On this week’s Open Country, Helen Mark visits the Iron-Age Hillfort in Oswestry, Shropshire to discover why it’s the “Stonehenge of the Iron Age” and how plans for housing might affect the landscape.

She speaks to Dr Rachel Pope about the Hillfort’s origins and why it’s one of the most important Iron-Age monuments in England.  Dr George Nash describes how the site was used to train troops during World War One, and John Waine explains how Oswestry-born poet and soldier Wilfred Owen returned to Park Hall for training and may have written ‘Storm’ in the shadow of this incredible monument.  Sarah Gibson of the Shropshire Wildlife Trust takes Helen on a search for Yellowhammers, Linnets and the Violet Oil Beetle which hitches a lift on the backs of solitary bees.  Following Shropshire Council’s decision to include a piece of land near the Hillfort in their plan for development, Bill Klemperer of Historic England explains how they hope to minimise its impact should an application for housing be made.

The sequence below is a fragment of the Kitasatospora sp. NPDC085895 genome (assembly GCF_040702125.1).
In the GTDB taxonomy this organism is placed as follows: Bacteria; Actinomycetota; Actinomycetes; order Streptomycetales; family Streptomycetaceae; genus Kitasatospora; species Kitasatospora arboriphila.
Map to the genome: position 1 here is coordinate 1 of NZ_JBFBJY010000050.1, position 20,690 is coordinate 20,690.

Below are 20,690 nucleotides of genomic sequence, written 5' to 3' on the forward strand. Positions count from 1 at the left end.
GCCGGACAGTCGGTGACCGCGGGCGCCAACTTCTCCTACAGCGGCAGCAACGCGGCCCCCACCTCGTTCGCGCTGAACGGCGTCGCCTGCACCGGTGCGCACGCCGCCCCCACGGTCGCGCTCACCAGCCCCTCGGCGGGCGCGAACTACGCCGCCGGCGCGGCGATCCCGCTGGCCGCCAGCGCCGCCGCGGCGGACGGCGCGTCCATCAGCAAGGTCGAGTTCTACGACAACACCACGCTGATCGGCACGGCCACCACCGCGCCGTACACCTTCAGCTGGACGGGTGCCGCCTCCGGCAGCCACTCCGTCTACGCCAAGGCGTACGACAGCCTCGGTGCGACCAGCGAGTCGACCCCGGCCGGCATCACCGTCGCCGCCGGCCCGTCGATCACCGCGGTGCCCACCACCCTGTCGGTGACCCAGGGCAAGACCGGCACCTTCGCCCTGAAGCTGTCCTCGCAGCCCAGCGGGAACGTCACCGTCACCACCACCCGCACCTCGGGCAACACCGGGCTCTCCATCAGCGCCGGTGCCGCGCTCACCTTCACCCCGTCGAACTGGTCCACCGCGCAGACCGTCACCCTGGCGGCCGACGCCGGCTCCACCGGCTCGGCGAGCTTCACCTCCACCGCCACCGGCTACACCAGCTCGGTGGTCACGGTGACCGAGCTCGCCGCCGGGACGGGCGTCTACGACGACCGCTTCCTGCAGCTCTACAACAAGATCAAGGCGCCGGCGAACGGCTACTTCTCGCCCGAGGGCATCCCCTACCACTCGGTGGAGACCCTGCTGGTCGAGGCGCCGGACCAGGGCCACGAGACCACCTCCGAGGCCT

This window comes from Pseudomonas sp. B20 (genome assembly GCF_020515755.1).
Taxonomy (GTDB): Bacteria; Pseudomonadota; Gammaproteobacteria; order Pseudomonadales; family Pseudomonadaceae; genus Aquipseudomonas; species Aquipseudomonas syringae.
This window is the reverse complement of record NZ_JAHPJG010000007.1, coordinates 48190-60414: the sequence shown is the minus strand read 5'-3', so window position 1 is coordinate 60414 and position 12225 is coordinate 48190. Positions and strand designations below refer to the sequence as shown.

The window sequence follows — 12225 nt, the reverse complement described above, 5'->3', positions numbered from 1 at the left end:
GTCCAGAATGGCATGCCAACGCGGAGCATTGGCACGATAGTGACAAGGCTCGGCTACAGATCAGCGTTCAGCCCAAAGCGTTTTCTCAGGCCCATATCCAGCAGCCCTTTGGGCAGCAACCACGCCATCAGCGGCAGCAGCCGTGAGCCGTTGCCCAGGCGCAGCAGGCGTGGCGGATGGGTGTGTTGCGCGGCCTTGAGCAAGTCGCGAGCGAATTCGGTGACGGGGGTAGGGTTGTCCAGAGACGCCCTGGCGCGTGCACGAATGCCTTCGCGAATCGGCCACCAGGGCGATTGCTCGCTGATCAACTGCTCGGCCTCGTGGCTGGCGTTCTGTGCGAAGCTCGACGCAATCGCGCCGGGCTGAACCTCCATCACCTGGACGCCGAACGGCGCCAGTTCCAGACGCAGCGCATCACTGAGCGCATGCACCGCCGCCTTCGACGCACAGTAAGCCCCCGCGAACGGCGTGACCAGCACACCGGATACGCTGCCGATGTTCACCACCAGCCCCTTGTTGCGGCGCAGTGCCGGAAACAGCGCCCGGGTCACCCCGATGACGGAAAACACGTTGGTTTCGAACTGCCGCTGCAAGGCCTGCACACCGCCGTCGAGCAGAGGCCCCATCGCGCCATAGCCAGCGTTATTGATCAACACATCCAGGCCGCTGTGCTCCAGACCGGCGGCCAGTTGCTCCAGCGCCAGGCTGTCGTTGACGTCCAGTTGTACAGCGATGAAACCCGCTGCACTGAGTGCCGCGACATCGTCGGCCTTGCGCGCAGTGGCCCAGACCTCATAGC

Open Country, presented by Helen Mark and produced by Toby Field, broadcast on BBC RADIO 4 on THURSDAY 21 APRIL at 15:00.  More details and photos of the recording can be found here: http://www.bbc.co.uk/programmes/b077jb6m

All promo/social media mentions gratefully received – we’re @BBCR4OC and @BBCRadio4 on Twitter.OC_Old Oswestry_Helen and Rachel Pope